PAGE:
There’s a scene in the bal­let de­voted to don­ning and doff­ing the space­suit onstage, and that re­quired sep­a­rate re­hearsals for all the Vel­cro and zip­ping and un­zip­ping. Real ASCANS would have done this “a thou­sand times,” Stiefel tells his dancers on a re­cent af­ter­noon at the Wash­ing­ton Bal­let’s Wis­con­sin Av­enue NW studios. “So that’s the sen­si­bil­ity we’re go­ing for.”

Among the cos­tume ac­ces­sories neatly ar­rayed on the floor — gloves, shin guards, arm cuffs, har­ness, back­pack — NASA’s love of Vel­cro is ev­i­dent ev­ery­where. There are also zips and snaps, a mesh cap and a hel­met. So many op­por­tu­ni­ties for a wardrobe mal­func­tion . . . but that’s why this re­hearsal has been called.

“Okay, you walk — one, two, three, four, five, six, seven — and kneel on eight,” Stiefel tells Sarah Steele, a wil­lowy, dark-eyed 22year-old. She was re­cently hired as an ap­pren­tice, and Stiefel plucked her from that bot­tom rank to star in his bal­let. Her courage at the out­set of re­hearsals at­tracted him. She pos­sesses, he says, “the essence of a strong, brave artist.”

“You have a full eight counts to zip,” he con­tin­ues. “Then you’ll get lifted. Turn on four, arms on five. Four counts for the gloves. . . . Lift on five; six, you get into the back­pack.”

Steele and the dancer-crew mem­bers who are help­ing her dress eye him in­tently, tal­ly­ing up the counts in their heads. The first few run-throughs are rocky — Steele’s zip­per snags on the waist­band of her tights, the gloves don’t co­op­er­ate. The hel­met strap must be snapped — oh, where is it, where’s that dang other end? — and, mean­while, the cy­ber beats in the com­mis­sioned mu­sic are rac­ing on. Ah, at last, suc­cess! Well, the hel­met’s a lit­tle askew. But Steele stands tri­umphant, ready for take­off, fists clenched at her sides in the ready po­si­tion.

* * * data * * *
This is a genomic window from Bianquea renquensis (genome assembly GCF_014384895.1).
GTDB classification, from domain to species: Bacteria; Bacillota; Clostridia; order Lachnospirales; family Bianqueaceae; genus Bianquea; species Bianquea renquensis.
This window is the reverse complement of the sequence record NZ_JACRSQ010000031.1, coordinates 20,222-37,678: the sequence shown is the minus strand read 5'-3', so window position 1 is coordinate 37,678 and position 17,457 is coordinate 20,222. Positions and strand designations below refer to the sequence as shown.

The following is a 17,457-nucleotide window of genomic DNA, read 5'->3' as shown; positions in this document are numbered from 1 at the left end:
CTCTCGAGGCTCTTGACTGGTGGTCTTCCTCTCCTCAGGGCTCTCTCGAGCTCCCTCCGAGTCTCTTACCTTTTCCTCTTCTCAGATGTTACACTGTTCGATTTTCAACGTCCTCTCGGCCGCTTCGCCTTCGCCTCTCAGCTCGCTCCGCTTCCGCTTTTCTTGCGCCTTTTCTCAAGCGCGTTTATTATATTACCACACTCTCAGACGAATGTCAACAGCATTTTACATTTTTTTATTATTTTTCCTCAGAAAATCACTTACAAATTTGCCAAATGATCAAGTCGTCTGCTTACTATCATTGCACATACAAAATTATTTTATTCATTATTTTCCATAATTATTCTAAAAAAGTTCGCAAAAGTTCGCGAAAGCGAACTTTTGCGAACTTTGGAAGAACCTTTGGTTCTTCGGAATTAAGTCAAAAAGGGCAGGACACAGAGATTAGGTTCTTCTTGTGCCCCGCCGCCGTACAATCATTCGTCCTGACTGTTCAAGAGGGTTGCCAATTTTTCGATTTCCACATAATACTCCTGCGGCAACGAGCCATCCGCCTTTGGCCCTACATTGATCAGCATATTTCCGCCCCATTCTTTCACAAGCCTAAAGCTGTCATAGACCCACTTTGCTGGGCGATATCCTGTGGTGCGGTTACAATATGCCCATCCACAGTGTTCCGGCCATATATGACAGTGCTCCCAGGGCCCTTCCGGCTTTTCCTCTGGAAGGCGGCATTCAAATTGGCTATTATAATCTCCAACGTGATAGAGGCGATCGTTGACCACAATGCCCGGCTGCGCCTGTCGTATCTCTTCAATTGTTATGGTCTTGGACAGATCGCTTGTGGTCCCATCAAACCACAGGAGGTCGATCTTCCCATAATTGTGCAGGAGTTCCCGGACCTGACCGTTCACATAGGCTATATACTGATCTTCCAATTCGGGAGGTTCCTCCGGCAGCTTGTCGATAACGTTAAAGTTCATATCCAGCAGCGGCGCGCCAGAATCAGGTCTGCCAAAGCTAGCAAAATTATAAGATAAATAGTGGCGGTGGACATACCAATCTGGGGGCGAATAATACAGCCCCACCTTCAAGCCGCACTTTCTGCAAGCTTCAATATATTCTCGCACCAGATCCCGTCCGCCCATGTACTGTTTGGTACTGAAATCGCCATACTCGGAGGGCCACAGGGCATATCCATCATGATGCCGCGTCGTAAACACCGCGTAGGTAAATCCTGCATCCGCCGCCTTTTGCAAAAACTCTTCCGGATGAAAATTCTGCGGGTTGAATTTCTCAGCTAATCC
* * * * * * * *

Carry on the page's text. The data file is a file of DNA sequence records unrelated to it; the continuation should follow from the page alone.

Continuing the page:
“This is go­ing to work,” Stiefel as­sures his dancers. “This will be ab­so­lutely no prob­lem. We have two weeks to work on it.”

With space­suits, it’s easy to get into the sci-fi aes­thetic or wan­der too far in the David Bowie di­rec­tion. At the get-go, Stiefel told the de­sign­ers that he wasn’t af­ter glit­ter gods and that they should avoid de­sign de­tails on the shoul­ders and hips, please — no dancer wants to draw at­ten­tion there.

The flight cos­tume re­sem­bles what’s called a me­chan­i­cal counter-pres­sure space­suit, an ex­per­i­men­tal con­cept that uses form­fit­ting ma­te­ri­als rather than the “big bal­loon” of the con­ven­tional suit. It’s more of a sug­ges­tion than a replica, be­cause the don­ning/doff­ing scene “dic­tated a lot of the de­sign choices,” South­ern says. He in­cluded some rigid mo­tocross ar­mor and fas­ten­ers for foot­ball equip­ment, while Gill made sure ev­ery­thing looked good on the body and was vis­i­ble from an opera-house-size dis­tance.

Hav­ing en­joyed this first col­lab­o­ra­tive project, the cou­ple are now div­ing deeper into tech-inspired fash­ions. They’re plan­ning to launch a cloth­ing line called Space Rated, “to take some of the tech­no­log­i­cal ad­vances done for space­suits and bring them into the cloth­ing sphere, and make sci­en­tific knowl­edge as cool as streetwear,” Gill says. She likens it to an aero­space ver­sion of the cult skater label Supreme.

“It’ll be inspired by the le­git­i­mate sci­en­tific re­search that Ted is work­ing on,” she says. No word yet on what the line will in­clude, but who knows? “Fron­tier’s” bal­le­rina-ASCANs may help put slim-fit­ting, fu­tur­is­tic jump­suits into the mix.


Dancers Sarah Steele, front, and Sona Khara­tian in re­hearsal for the Wash­ing­ton Bal­let’s “Fron­tier.”


Above and be­low, dancer Sarah Steele at a cos­tume re­hearsal for the Wash­ing­ton Bal­let’s per­for­mance of “Fron­tier.” Re­cently hired as an ap­pren­tice, Steele was cho­sen to play the lead­ing role.